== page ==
To: All Media
ATT: News Editors, Human Rights Reporters
For Immediate Release
15 September 2023
Press Release: Findings in the Re-Opened Haffejee Inquest
Press Statement issued by the Foundation for Human Rights and Anwar Jessop Attorneys
The curtain finally came down on the long and protracted struggle waged by the Haffejee family to get justice for Dr Hoosen Haffejee who died in detention at Brighton Police Station on 2 August 1977. The family never accepted the finding of magistrate Trevor Blunden at the first inquest that Dr Haffejee had committed suicide by hanging himself with his trousers.
On 13 September 2023 Judge Zaba Nkosi handed down his judgment in the reopened inquest into the death of Dr Haffejee, and confirmed the family’s belief that Dr Haffejee did not commit suicide but was brutally tortured and killed by members of the Security Branch of the South African Police (SAP). Judge Nkosi did not mince his words when he described the first inquest as “a substandard inquiry to rubberstamp the police version, conducted by a disgraceful magistrate and aided by a disinterested prosecutor”. In his judgment Judge Nkosi acknowledged that detainees were routinely subjected to torture to break their resistance. The torture included assaults, electric shocks, suffocation and verbal abuse as testified by former activists Coastal Govender, Mohamed Timol, Yunus Shaik and Raymond Suttner. The torture administered to Haffejee was confirmed by former Security Branch officer Mohan Deva Gopal who, in addition, informed the court that officers were instructed to fabricate stories to cover up the torture of detainees.
Judge Nkosi found that Dr Haffejee did not commit suicide but died as a result of a cardiac incident while under torture or a cardiac incident caused by ligature constriction applied by Security Branch members whilst unconscious or debilitated by torture. Judge Nkosi found that the Security Branch officers primarily responsible for torturing and murdering Dr Haffejee were Captain Petrus Lodewikus Du Toit and Lieutenant James Brough Taylor, both now deceased. Du Toit died in 2008 and Taylor died in 2019, only few days after the Minister of Justice announced the reopening of the Haffejee inquest.
Judge Nkosi also found that a number of other Security Branch officers and and SAP uniformed members stationed at Brighton Police Station played a role in the torture of Dr Haffejee, and the cover-up of his murder. Judge Nkosi has recommended that the National Prosecuting Authority considers bringing criminal charges against the surviving police officers and individuals implicated in the Haffejee’s murder and cover-up, as well as charges of perjury at the reopened inquest, including Mohan Deva Gopal, Vera Ragalulu Naidoo, Derek Hugh Naude, Johannes Meyer and Matheevatinee Benjamin.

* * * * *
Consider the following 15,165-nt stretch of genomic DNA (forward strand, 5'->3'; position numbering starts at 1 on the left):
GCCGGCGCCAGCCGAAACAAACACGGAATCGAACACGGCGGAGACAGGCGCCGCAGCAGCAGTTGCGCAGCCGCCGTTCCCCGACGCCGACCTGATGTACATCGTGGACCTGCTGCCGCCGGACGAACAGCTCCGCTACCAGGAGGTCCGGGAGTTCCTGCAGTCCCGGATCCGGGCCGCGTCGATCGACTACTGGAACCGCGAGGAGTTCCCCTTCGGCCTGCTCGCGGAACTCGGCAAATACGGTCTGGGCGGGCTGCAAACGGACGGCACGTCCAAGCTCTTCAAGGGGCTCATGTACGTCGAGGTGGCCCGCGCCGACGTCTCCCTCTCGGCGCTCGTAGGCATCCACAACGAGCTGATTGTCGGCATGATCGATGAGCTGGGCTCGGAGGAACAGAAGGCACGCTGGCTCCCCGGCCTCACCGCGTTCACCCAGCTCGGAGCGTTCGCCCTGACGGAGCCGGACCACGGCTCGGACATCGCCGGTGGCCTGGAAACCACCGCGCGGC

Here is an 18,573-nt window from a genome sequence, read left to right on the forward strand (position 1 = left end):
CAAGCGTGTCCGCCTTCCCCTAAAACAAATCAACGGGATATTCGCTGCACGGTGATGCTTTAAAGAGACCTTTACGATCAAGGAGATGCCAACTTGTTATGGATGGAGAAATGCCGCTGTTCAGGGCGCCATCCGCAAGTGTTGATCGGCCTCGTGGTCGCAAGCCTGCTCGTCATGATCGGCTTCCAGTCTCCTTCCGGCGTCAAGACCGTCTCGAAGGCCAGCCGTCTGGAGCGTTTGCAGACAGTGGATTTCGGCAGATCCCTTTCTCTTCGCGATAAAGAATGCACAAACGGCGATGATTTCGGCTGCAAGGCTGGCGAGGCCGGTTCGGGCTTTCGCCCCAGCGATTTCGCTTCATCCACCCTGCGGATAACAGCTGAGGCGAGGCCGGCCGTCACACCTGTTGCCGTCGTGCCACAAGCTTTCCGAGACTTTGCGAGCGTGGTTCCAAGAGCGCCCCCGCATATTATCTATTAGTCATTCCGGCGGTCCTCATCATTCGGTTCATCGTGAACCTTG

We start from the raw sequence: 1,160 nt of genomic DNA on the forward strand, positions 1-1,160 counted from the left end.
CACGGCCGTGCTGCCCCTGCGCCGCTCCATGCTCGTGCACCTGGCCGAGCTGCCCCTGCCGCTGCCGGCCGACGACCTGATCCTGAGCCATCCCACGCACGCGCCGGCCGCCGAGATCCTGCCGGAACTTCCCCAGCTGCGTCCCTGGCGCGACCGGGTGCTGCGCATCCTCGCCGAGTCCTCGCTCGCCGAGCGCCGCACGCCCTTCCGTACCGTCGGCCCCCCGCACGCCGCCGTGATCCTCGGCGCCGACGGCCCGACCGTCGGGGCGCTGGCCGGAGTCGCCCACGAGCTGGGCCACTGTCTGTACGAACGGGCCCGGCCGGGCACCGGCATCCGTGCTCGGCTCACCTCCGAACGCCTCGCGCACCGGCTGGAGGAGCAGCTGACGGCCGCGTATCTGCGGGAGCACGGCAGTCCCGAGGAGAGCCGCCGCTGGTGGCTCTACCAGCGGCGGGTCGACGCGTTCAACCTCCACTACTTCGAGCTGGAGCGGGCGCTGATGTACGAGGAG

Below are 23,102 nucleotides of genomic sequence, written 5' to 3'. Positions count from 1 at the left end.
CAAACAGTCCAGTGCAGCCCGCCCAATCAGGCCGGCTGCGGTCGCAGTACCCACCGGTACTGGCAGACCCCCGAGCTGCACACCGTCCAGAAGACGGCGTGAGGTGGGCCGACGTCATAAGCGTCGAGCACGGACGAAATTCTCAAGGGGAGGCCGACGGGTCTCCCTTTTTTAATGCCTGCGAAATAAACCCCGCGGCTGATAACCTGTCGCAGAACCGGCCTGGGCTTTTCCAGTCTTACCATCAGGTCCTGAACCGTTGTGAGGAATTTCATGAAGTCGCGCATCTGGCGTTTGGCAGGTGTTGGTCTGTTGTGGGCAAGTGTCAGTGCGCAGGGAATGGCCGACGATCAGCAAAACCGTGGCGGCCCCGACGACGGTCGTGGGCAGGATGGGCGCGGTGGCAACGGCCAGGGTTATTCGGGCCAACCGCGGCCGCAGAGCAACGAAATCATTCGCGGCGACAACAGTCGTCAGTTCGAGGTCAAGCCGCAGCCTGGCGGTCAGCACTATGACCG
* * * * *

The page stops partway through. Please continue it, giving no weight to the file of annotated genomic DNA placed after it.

The FHR would like to recognise the commitment, dedication and the hard work of members of the Haffejee family, Senior State Advocate Shubnum Singh (who played a critical role in getting the Haffejee re-opened inquest off the ground and who has supported the family throughout the process), Warrant Officer Frank Kgamanyane and Senior State Advocate Macdonald for their commitment to this matter.
The positive outcome of the re-opened inquest would not have been possible if not for the hard work, perseverance and dedication of FHR’s private investigator Retired Brigadier Clifford Marion, the pro- bono attorney Anwar Jessop and our counsel, Advocates Howard Varney and Zakaria Suleman. We thank them for their work and continued support.
The legal team and the Foundation for Human Rights share in the elation of the Haffejee family with the outcome of the reopened inquest and will monitor the situation to see if the recommendations of Judge Nkosi are followed.
Finally, we once more wish to pay tribute to the courage and commitment of Hoosain Haffejee, and to the cause and ideals for which he gave his life. While some measure of justice has now been achieved in the matter of his own death his spirit will surely not rest easy until truth and justice prevail in the many unresolved cases in which his fellow activists gave their lives.
To access the full record of papers filed in the reopened inquest in the Dr Hoosen Haffejee matter see: https://unfinishedtrc.co.za/hoosen-haffejee/#1631621270858-899246ce-cc28
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Foundation for Human Rights
The Foundation for Human Rights is a non-profit human rights organization that works to protect and promote human rights in South Africa. The FHR was established in 1996 to address the historical legacy of apartheid, and to promote and advance transformation and human rights based on the new Constitution. The FHR implements four main human rights programs: the Gender Based Violence and Femicide Programme (known as “The Masibambisane Programme”), the Unfinished Business of the Truth and Reconciliation Commission Programme, the Community Engagement Programme, and the Access to Justice Programme. Over the last two decades, the FHR has played a major role in promoting the rights of victims of apartheid crimes through supporting the recommendations of the TRC, including justice and accountability for past crimes, reparations, and access to the TRC archives.